UK retailer Tesco faces £4 billion claim over unequal pay for women

Lawyers argue that Tesco’s in-store employees, who are largely women, are paid far less than those in the male-dominated distribution centers, even though their work is of equal value to the company.
Updated 07 February 2018

UK retailer Tesco faces £4 billion claim over unequal pay for women

LONDON: British supermarket chain Tesco is facing legal claims that it is paying women less than men for work of equal value, in a case that lawyers estimate could ultimately cost it as much as £4 billion (SR20.9 billion) in compensation payments.
Law firm Leigh Day said Wednesday it has begun filing claims with the employee conciliation service Acas on behalf of 100 women, but the case could eventually apply to more than 200,000 Tesco workers.
“We believe an inherent bias has allowed store workers to be underpaid for many years,” said Paula Lee of Leigh Day. “In terms of equal worth to the company there really should be no argument that workers in stores, compared to those working in distribution centers, contribute at least equal value to the vast profits made by Tesco.”
The lawyers argue that in-store employees, who are largely women, are paid far less than those in the male-dominated distribution centers, even though their work is of equal value to the company.
Tesco said it had not yet seen the claim, but that it works hard “to make sure all our colleagues are paid fairly and equally for the jobs they do.”


Gulf economies to take coronavirus exports hit says S&P

Updated 17 February 2020

Gulf economies to take coronavirus exports hit says S&P

  • S&P expects oil prices to remain at $60 per barrel in 2020 and decline to $55 from 2021
  • The ratings agency expects the impact on the banking sector to be low, with little direct exposure to Chinese companies

LONDON: Gulf states already hurt by a weak oil price could reap further economic pain from the impact of the coronavirus on their exports, S&P Global Ratings warned on Monday.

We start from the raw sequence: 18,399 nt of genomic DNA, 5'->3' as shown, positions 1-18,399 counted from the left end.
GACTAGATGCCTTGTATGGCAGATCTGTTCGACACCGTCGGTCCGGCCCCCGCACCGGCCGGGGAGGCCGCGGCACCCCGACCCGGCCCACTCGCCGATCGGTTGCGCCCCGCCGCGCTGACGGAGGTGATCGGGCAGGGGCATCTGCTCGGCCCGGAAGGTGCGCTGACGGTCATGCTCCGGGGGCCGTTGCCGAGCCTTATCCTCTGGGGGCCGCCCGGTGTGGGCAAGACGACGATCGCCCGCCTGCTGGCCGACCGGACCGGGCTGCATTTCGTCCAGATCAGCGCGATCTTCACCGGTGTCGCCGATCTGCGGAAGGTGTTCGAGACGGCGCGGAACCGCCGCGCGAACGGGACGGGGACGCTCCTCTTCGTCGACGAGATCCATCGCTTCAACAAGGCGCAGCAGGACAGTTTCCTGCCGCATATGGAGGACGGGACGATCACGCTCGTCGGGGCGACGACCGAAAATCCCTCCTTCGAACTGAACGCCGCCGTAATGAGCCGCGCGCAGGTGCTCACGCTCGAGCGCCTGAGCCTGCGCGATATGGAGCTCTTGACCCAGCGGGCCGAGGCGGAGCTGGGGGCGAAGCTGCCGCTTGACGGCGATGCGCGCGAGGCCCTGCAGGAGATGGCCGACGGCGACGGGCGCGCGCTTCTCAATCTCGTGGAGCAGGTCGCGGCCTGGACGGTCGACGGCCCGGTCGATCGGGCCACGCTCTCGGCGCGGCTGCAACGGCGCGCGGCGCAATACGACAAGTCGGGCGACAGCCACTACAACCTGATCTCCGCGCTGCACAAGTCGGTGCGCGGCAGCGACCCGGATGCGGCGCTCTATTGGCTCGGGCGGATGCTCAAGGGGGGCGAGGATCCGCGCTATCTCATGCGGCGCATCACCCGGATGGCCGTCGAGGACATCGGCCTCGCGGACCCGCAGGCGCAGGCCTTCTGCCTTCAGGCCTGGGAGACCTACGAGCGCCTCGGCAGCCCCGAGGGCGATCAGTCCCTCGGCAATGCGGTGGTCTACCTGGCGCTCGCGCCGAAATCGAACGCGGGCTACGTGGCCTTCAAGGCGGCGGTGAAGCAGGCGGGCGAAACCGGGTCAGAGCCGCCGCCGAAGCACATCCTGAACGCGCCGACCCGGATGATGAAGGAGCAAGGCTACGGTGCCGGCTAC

The ratings agency believes there is a risk that the economic impact of the virus could increase unpredictably with implications for overall economic growth, the oil price and the creditworthiness of some companies. Still, its base case scenario anticipates a limited impact for now.

“Given the importance of the Chinese economy to global economic activity, S&P Global Ratings expects recent developments could weigh on growth prospects in the GCC, already affected by low oil prices and geopolitical uncertainty,” it said in a report.

Although the rate of spread and timing of the peak of the new coronavirus is still uncertain, S&P said that modeling by epidemiologists indicated a likely range for the peak of between late-February and June.

Notwithstanding the spread of the virus, S&P expects oil prices to remain at $60 per barrel in 2020 and decline to $55 from 2021.

It sees the biggest potential impact on regional economies to be felt in terms of export volumes. S&P estimates that GCC countries send between 4 percent and 45 percent of their exported goods to China, with Oman being the most exposed (45.1 percent) and the UAE the least exposed (4.2 percent).

Beyond the trade of goods, the Gulf’s hospitality sector could also feel the effect of reduced tourist arrivals with hotels and shopping malls likely to suffer. The impact could be further amplified because of the high-spending nature of Chinese tourists.

On-location spending by Chinese tourists is the fourth largest in the world at $3,064 per person, according to Nielsen data. About 1.4 million Chinese tourists visited the GCC in 2018 with expectations of that figure rising to 2.2 million in 2023, and with the UAE as the main destination.

Chinese passengers also accounted for 3.9 percent of passengers passing through Dubai International Airport in 2018.

S&P said that if the effect of the new coronavirus is felt beyond March, the number of visitors to Expo 2020 in Dubai could be lower than expected.

The ratings agency expects the impact on the banking sector to be low, with little direct exposure to Chinese companies.